Physiotherapy

BSc (Hons)

2022/23 Full-time Undergraduate course

Award:

Bachelor of Science with Honours

Faculty:

Faculty of Life and Health Sciences

School:

School of Health Sciences

Campus:

Magee campus

UCAS code:

B160
The UCAS code for Ulster University is U20

Start date:

September 2022

Graduates from this course are now working for:

  • DHSSPSNI
  • Independent hospitals
  • Private Clinics

Overview

Training you for success as a modern, proficient, up-to-date and research-informed physiotherapist.

Summary

Are you willing to put patients first in everything you do, and treat all with respect, dignity & compassion? Are you aware that physiotherapistswork in all areas of health (e.g. elderly care, intensive care, respiratory care, stroke care, mental health & orthopaedics) not just in musculoskeletal/sports injuries? Do you realise that, for the safety of their patients, all physiotherapy students are required to be vaccinated and to pass both a medical and an enhanced criminal record check? Do you appreciate that physiotherapy students are expected to act in the role of patients for their classmates during practical classes, and that this sometimes means being appropriately dressed for that activity? Are you prepared to put in a lot of work (20+ in-class hours in Year 1, plus plenty of home study)?... If so, this may be the course for you.

We will train you to cope with virtually all situations that physiotherapists meet professionally. We will also focus on your academic development, aiming to leave you able to: identify problems that need solving, seek out related information and critically appraise its value, come up with recommendations for tackling the initial problem, and produce a report/presentation with which to transmit your recommendations to an audience.


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About this course

About

Comments from academic peers from other universities include:

"The programme compares highly favourably with similar programmes that I am familiar with at other institutions."

"A highly contemporary professional course that more than meets the requirements of academic and professional regulatory bodies."

"The performance both from an academic and clinical perspective across each student group is reflective of an outstanding level of student support."

"Students are producing a very high standard of work across all three levels."

"I was particularly impressed with some of the writing skills of students in their second year. Written assignments tend to be reduced in courses these days and this may impact on the dissertation in Year 3."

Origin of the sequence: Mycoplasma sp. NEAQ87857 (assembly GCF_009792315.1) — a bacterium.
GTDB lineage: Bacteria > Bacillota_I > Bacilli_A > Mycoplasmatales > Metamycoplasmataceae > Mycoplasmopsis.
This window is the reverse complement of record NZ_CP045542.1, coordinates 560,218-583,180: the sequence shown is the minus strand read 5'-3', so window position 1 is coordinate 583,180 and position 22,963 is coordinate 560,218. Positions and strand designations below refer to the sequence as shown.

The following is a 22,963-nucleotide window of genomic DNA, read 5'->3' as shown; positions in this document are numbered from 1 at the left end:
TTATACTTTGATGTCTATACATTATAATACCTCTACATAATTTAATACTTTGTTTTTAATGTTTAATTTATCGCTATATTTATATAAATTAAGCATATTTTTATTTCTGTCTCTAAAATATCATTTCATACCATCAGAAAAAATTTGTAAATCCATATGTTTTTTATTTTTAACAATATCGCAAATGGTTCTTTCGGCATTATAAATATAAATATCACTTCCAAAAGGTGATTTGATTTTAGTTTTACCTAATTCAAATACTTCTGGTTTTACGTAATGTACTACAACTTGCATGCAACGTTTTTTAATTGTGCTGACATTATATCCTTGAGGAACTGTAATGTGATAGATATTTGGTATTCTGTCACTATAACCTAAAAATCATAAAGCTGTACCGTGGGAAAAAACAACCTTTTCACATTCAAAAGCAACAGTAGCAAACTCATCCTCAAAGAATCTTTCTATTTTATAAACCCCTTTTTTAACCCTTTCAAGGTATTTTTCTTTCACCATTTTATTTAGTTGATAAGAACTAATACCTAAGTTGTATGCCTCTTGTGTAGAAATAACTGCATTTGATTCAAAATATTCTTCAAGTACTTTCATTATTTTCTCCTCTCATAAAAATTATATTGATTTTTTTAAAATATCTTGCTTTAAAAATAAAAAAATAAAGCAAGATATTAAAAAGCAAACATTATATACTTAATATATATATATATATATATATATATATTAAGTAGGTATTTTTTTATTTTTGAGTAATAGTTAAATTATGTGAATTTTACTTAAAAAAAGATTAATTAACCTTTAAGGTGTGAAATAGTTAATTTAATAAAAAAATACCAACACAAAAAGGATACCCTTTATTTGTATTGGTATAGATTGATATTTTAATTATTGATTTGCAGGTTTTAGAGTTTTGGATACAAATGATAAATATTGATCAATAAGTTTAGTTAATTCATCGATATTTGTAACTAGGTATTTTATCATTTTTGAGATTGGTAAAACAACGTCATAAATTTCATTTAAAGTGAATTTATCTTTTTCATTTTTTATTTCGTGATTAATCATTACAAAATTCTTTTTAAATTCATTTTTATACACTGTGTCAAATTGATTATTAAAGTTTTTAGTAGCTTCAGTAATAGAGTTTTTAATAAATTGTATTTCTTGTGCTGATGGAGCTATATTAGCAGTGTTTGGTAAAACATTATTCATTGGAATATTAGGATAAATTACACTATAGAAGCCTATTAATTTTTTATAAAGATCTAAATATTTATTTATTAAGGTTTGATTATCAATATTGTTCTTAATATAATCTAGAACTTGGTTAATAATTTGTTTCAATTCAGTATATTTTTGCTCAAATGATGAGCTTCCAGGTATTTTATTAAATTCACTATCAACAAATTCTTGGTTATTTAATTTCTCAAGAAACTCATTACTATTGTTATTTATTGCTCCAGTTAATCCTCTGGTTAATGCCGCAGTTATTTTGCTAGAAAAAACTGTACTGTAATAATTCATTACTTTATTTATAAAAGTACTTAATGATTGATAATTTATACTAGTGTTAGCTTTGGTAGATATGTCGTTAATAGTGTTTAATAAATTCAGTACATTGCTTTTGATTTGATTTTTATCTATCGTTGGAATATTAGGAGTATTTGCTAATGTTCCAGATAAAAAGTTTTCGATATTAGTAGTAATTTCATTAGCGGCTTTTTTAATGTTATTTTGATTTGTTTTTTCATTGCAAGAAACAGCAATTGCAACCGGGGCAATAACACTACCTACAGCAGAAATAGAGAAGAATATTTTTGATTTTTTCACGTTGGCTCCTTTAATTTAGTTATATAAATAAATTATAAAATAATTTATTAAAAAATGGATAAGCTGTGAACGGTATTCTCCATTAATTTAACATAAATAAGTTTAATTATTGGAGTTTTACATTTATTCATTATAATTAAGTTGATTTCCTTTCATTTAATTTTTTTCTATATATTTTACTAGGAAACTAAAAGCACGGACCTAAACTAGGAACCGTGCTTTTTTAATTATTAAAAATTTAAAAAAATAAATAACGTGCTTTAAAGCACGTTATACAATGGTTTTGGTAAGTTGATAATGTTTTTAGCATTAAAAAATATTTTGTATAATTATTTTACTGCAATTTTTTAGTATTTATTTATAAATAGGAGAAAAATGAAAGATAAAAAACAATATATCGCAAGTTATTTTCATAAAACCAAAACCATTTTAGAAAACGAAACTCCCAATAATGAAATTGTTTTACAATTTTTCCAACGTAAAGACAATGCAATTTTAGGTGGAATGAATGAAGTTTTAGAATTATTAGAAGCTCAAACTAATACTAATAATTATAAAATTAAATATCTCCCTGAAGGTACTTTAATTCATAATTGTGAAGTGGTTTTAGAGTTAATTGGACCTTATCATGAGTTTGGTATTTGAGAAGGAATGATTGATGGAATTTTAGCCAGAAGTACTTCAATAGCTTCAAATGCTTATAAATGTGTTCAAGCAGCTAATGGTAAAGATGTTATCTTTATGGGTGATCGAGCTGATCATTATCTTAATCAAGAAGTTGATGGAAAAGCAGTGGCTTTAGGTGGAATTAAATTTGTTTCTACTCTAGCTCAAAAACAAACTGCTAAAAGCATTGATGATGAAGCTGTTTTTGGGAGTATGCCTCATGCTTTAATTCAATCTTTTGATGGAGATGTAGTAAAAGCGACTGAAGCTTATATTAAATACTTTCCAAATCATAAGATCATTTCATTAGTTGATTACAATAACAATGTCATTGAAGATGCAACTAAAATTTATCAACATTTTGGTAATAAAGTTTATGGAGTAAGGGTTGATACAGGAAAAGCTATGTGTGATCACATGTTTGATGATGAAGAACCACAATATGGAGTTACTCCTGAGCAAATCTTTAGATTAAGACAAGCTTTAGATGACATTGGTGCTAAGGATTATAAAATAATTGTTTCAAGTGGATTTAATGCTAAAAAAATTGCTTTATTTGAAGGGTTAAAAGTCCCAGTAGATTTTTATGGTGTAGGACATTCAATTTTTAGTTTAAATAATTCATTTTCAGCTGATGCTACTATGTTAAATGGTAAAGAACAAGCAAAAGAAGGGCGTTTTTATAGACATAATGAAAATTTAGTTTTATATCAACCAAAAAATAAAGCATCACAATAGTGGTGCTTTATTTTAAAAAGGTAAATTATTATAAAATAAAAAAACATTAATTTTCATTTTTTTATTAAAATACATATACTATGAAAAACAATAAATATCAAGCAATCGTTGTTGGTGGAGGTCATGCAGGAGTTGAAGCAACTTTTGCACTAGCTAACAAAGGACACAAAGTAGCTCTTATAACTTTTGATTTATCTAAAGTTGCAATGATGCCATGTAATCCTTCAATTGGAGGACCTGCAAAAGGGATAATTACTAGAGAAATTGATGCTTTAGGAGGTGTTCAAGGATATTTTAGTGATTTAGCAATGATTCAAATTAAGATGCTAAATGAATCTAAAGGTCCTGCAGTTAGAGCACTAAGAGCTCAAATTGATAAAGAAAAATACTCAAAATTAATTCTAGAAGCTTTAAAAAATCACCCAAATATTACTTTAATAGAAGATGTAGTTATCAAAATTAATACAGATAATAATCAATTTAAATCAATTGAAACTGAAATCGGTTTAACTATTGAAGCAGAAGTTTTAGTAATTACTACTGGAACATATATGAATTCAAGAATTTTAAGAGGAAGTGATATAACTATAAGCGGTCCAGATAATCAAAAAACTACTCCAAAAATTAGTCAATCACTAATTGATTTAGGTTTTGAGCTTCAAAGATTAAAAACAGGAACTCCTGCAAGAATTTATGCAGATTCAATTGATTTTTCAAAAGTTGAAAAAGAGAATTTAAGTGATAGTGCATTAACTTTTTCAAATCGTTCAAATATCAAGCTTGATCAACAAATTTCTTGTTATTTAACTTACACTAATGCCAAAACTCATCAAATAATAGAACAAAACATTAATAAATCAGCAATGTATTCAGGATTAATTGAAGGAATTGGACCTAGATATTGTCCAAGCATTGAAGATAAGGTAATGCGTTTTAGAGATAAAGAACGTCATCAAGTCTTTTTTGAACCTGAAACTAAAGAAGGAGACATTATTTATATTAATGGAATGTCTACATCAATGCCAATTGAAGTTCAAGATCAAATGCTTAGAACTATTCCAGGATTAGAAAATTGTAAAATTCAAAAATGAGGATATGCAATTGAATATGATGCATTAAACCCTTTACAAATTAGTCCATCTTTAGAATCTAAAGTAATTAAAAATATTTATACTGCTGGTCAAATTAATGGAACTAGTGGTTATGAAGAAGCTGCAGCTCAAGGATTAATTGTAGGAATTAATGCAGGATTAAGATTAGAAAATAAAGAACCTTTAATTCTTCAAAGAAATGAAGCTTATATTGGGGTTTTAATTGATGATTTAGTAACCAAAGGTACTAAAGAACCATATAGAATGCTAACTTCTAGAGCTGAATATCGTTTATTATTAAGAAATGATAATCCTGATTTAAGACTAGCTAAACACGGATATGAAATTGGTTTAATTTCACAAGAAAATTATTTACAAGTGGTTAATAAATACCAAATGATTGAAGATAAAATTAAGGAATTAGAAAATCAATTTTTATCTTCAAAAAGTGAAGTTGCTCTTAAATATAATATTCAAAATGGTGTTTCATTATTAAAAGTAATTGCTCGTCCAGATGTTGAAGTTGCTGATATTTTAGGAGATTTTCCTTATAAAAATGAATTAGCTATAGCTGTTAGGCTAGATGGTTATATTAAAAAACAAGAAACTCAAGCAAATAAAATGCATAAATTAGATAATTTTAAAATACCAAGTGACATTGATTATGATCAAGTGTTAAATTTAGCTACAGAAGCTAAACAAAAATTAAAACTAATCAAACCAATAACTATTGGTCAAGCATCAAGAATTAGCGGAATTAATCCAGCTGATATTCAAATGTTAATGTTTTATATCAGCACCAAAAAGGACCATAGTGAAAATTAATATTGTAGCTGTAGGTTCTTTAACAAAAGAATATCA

"Feedback to the students was detailed."

"The integration of contemporary policy and professional issues, clearly linked to employment and employability contributes to keeping the programme content highly relevant."

"Quite rightly a very highly regarded pre-registration programme in the UK."

Attendance

Three years, full-time. In addition, two placement blocks occur in summer semesters.

Start dates

  • September 2022

Teaching, Learning and Assessment

You will work both individually and in groups. You will be taught in lectures (approx. 60 students), seminars (approx. 20 students) and practical classes (approx. 20 students). The majority of the course is delivered in practical classes where you will learn and practise the various practical skills needed by a physiotherapist. In these classes, you will alternate between taking on the role of physiotherapist and patient.

You will be assessed in a variety of ways, such as sit-down class tests, practical skills tests, presentations, oral tests, essays, dissertation, etc. You will also be assessed on your performance on placement.

The content for each course is summarised on the relevant course page, along with an overview of the modules that make up the course.

Each course is approved by the University and meets the expectations of:

Attendance and Independent Study

As part of your course induction, you will be provided with details of the organisation and management of the course, including attendance and assessment requirements - usually in the form of a timetable. For full-time courses, the precise timetable for each semester is not confirmed until near the start date and may be subject to change in the early weeks as all courses settle into their planned patterns. For part-time courses which require attendance on particular days and times, an expectation of the days of attendance will often be included in the letter of offer. A course handbook is also made available.